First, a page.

Subject(s)
Antibodies, Neutralizing/immunology , Antibodies, Viral/immunology , COVID-19 Vaccines/therapeutic use , COVID-19/prevention & control , Immune Checkpoint Inhibitors/therapeutic use , Neoplasms/drug therapy , SARS-CoV-2/immunology , Aged , Antibodies, Neutralizing/blood , Antibodies, Viral/blood , COVID-19/blood , COVID-19/immunology , Female , Humans , Male , Middle Aged , Neoplasms/blood , Neoplasms/immunology , Vaccination
11.
Vaccines (Basel) ; 9(3)2021 Mar 02.
Article in English | MEDLINE | ID: covidwho-1124925

ABSTRACT

Between June and November 2020, we assessed plasma antibodies against severe acute respiratory syndrome coronavirus 2 (SARS-CoV-2) nucleocapsid protein in 4996 participants (aged 18-82 years, 34.5% men) from the National and Kapodistrian University of Athens. The weighted overall prevalence was 1.6% and monthly prevalence correlated with viral RNA-confirmed SARS-CoV-2 infections in Greece, in the same period. Notably, 49% of seropositive cases reported no history of SARS-CoV-2 infection-related clinical symptoms and 33% were unsuspected of their previous infection. Additionally, levels of anti-SARS-CoV-2 antibodies against the spike-protein receptor-binding domain were similar between symptomatic and asymptomatic individuals, irrespective of age and gender. Using Food and Drug Administration Emergency Use Authorization-approved assays, these results support the need for such studies on pandemic evaluation and highlight the development of robust humoral immune responses even among asymptomatic individuals. The high percentage of unsuspected/asymptomatic active cases, which may contribute to community transmission for more days than that of cases who are aware and self-isolate, underscores the necessity of measures across the population for the efficient control of the pandemic.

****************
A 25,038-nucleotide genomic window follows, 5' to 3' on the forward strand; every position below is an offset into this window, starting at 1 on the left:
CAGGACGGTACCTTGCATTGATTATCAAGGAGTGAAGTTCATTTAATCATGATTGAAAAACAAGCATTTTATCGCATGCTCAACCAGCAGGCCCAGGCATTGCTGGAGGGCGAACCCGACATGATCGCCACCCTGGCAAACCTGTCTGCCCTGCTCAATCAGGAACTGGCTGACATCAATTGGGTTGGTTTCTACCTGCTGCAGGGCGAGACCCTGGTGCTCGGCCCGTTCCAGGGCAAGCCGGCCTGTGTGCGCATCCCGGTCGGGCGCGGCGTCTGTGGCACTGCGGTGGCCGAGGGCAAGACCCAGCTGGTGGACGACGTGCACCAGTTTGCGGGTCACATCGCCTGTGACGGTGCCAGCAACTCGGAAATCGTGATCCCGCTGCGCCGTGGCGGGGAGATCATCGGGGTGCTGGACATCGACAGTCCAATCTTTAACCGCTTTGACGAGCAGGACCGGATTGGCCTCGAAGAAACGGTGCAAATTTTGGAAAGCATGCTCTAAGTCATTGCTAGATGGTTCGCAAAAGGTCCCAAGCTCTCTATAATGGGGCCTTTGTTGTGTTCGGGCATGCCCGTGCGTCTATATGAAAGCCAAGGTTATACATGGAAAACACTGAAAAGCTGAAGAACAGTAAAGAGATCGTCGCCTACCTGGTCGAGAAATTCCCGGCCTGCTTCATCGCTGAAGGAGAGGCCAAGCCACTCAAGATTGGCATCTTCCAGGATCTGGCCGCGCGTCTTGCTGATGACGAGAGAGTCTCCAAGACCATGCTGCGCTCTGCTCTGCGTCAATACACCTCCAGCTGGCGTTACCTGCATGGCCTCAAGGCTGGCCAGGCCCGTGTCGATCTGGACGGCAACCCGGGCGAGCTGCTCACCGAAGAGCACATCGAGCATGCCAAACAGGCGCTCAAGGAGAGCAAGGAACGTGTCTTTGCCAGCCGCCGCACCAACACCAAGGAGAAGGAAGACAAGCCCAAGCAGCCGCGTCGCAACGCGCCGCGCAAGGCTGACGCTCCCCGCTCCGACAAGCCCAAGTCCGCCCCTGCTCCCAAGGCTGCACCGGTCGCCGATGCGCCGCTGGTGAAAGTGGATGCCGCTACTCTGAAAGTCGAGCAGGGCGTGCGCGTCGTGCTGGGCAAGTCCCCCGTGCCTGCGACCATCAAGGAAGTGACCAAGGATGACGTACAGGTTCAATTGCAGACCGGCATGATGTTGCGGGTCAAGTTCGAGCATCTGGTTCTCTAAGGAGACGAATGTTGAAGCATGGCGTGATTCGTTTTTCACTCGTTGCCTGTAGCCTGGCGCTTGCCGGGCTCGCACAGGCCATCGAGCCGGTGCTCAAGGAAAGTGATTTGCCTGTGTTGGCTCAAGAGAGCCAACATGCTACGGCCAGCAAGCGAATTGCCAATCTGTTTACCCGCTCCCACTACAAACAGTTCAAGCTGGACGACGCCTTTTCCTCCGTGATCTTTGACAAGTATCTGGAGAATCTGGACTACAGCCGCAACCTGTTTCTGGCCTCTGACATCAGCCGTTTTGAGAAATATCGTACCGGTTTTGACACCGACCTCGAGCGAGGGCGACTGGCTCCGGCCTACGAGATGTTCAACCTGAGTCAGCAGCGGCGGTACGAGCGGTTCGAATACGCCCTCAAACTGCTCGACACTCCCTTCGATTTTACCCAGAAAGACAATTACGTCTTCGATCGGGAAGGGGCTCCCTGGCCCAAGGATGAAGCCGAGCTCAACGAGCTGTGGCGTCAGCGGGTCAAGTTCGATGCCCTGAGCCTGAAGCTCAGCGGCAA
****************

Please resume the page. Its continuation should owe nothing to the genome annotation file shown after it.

12.
Life ; 10(9):214, 2020.
Article | MDPI | ID: covidwho-784035

ABSTRACT

Due to early implementation of public health measures, Greece had low number of SARS-CoV-2 infections and COVID-19 severe incidents in hospitalized patients. The National and Kapodistrian University of Athens (NKUA), especially its health-care/medical personnel, has been actively involved in the first line of state responses to COVID-19. To estimate the prevalence of antibodies (Igs) against SARS-CoV-2 among NKUA members, we designed a five consecutive monthly serosurvey among randomly selected NKUA consenting volunteers. Here, we present the results from the first 2500 plasma samples collected during June-July 2020. Twenty-five donors were tested positive for anti-SARS-CoV-2 Igs;thus, the overall seroprevalence was 1.00%. The weighted overall seroprevalence was 0.93% (95% CI: 0.27, 2.09) and varied between males [1.05% (95% CI: 0.18, 2.92)] and females [0.84% (95% CI: 0.13, 2.49)], age-groups and different categories (higher in participants from the School of Health Sciences and in scientific affiliates/faculty members/laboratory assistants), but no statistical differences were detected. Although focused on the specific population of NKUA members, our study shows that the prevalence of anti-SARS-CoV-2 Igs for the period June-July 2020 remained low and provides knowledge of public health importance for the NKUA members. Given that approximately one in three infections was asymptomatic, continuous monitoring of the progression of the pandemic by assessing Ig seroprevalence is needed.